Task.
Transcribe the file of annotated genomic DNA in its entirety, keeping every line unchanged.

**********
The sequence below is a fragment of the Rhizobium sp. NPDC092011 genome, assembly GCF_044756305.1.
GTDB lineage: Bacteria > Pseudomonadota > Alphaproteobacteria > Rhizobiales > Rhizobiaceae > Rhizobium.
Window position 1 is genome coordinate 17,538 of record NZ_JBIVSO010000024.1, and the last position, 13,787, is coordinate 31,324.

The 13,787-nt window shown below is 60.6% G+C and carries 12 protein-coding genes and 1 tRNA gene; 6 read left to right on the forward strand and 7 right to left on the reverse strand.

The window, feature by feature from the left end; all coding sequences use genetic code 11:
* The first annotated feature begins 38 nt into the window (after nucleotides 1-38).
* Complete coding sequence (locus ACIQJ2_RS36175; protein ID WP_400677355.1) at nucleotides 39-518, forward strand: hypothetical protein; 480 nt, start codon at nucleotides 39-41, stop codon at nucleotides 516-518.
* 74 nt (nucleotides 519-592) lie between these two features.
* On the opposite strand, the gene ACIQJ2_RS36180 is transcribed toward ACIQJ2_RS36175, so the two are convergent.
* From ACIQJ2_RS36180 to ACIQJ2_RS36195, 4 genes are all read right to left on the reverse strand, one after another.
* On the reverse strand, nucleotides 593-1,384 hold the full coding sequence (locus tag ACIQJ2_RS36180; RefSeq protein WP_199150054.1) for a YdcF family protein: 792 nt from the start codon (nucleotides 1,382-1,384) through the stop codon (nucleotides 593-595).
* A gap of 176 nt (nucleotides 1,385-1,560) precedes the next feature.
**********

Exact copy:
The sequence below is a fragment of the Rhizobium sp. NPDC092011 genome, assembly GCF_044756305.1.
GTDB lineage: Bacteria > Pseudomonadota > Alphaproteobacteria > Rhizobiales > Rhizobiaceae > Rhizobium.
Window position 1 is genome coordinate 17,538 of record NZ_JBIVSO010000024.1, and the last position, 13,787, is coordinate 31,324.

The 13,787-nt window shown below is 60.6% G+C and carries 12 protein-coding genes and 1 tRNA gene; 6 read left to right on the forward strand and 7 right to left on the reverse strand.

The window, feature by feature from the left end; all coding sequences use genetic code 11:
* The first annotated feature begins 38 nt into the window (after nucleotides 1-38).
* Complete coding sequence (locus ACIQJ2_RS36175; protein ID WP_400677355.1) at nucleotides 39-518, forward strand: hypothetical protein; 480 nt, start codon at nucleotides 39-41, stop codon at nucleotides 516-518.
* 74 nt (nucleotides 519-592) lie between these two features.
* On the opposite strand, the gene ACIQJ2_RS36180 is transcribed toward ACIQJ2_RS36175, so the two are convergent.
* From ACIQJ2_RS36180 to ACIQJ2_RS36195, 4 genes are all read right to left on the reverse strand, one after another.
* On the reverse strand, nucleotides 593-1,384 hold the full coding sequence (locus tag ACIQJ2_RS36180; RefSeq protein WP_199150054.1) for a YdcF family protein: 792 nt from the start codon (nucleotides 1,382-1,384) through the stop codon (nucleotides 593-595).
* A gap of 176 nt (nucleotides 1,385-1,560) precedes the next feature.